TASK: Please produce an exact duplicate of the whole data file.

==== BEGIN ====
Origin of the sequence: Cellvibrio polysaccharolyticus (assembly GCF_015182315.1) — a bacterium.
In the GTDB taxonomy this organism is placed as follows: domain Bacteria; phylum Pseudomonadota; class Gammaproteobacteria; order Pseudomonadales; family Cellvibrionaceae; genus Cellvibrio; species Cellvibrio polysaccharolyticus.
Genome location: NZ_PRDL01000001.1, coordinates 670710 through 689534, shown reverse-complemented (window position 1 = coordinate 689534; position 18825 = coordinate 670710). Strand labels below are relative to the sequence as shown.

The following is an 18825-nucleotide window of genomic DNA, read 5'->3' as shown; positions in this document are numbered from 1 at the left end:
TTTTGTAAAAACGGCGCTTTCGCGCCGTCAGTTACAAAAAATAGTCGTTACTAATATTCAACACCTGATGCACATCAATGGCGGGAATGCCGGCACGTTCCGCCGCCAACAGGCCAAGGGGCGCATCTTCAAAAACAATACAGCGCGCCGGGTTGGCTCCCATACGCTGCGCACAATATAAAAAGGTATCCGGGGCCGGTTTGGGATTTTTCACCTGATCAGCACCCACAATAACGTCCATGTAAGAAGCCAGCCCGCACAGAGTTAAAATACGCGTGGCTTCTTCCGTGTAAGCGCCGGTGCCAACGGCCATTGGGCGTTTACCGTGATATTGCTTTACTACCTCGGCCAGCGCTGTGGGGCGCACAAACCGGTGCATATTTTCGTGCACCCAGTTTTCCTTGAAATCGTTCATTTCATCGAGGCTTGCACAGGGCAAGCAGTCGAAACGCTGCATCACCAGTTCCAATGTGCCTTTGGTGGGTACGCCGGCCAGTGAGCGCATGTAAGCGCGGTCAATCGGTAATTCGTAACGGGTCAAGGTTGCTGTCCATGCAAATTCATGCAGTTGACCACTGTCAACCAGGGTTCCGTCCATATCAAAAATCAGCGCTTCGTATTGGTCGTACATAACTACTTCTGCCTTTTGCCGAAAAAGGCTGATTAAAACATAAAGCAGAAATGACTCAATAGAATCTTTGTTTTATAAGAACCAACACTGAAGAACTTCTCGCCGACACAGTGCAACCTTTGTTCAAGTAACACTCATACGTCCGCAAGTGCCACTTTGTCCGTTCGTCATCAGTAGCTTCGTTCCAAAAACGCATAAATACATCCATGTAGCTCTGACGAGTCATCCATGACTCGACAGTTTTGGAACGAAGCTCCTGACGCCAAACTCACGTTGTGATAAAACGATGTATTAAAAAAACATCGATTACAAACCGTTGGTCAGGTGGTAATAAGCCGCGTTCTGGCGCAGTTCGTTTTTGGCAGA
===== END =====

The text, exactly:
Origin of the sequence: Cellvibrio polysaccharolyticus (assembly GCF_015182315.1) — a bacterium.
In the GTDB taxonomy this organism is placed as follows: domain Bacteria; phylum Pseudomonadota; class Gammaproteobacteria; order Pseudomonadales; family Cellvibrionaceae; genus Cellvibrio; species Cellvibrio polysaccharolyticus.
Genome location: NZ_PRDL01000001.1, coordinates 670710 through 689534, shown reverse-complemented (window position 1 = coordinate 689534; position 18825 = coordinate 670710). Strand labels below are relative to the sequence as shown.

The following is an 18825-nucleotide window of genomic DNA, read 5'->3' as shown; positions in this document are numbered from 1 at the left end:
TTTTGTAAAAACGGCGCTTTCGCGCCGTCAGTTACAAAAAATAGTCGTTACTAATATTCAACACCTGATGCACATCAATGGCGGGAATGCCGGCACGTTCCGCCGCCAACAGGCCAAGGGGCGCATCTTCAAAAACAATACAGCGCGCCGGGTTGGCTCCCATACGCTGCGCACAATATAAAAAGGTATCCGGGGCCGGTTTGGGATTTTTCACCTGATCAGCACCCACAATAACGTCCATGTAAGAAGCCAGCCCGCACAGAGTTAAAATACGCGTGGCTTCTTCCGTGTAAGCGCCGGTGCCAACGGCCATTGGGCGTTTACCGTGATATTGCTTTACTACCTCGGCCAGCGCTGTGGGGCGCACAAACCGGTGCATATTTTCGTGCACCCAGTTTTCCTTGAAATCGTTCATTTCATCGAGGCTTGCACAGGGCAAGCAGTCGAAACGCTGCATCACCAGTTCCAATGTGCCTTTGGTGGGTACGCCGGCCAGTGAGCGCATGTAAGCGCGGTCAATCGGTAATTCGTAACGGGTCAAGGTTGCTGTCCATGCAAATTCATGCAGTTGACCACTGTCAACCAGGGTTCCGTCCATATCAAAAATCAGCGCTTCGTATTGGTCGTACATAACTACTTCTGCCTTTTGCCGAAAAAGGCTGATTAAAACATAAAGCAGAAATGACTCAATAGAATCTTTGTTTTATAAGAACCAACACTGAAGAACTTCTCGCCGACACAGTGCAACCTTTGTTCAAGTAACACTCATACGTCCGCAAGTGCCACTTTGTCCGTTCGTCATCAGTAGCTTCGTTCCAAAAACGCATAAATACATCCATGTAGCTCTGACGAGTCATCCATGACTCGACAGTTTTGGAACGAAGCTCCTGACGCCAAACTCACGTTGTGATAAAACGATGTATTAAAAAAACATCGATTACAAACCGTTGGTCAGGTGGTAATAAGCCGCGTTCTGGCGCAGTTCGTTTTTGGCAGA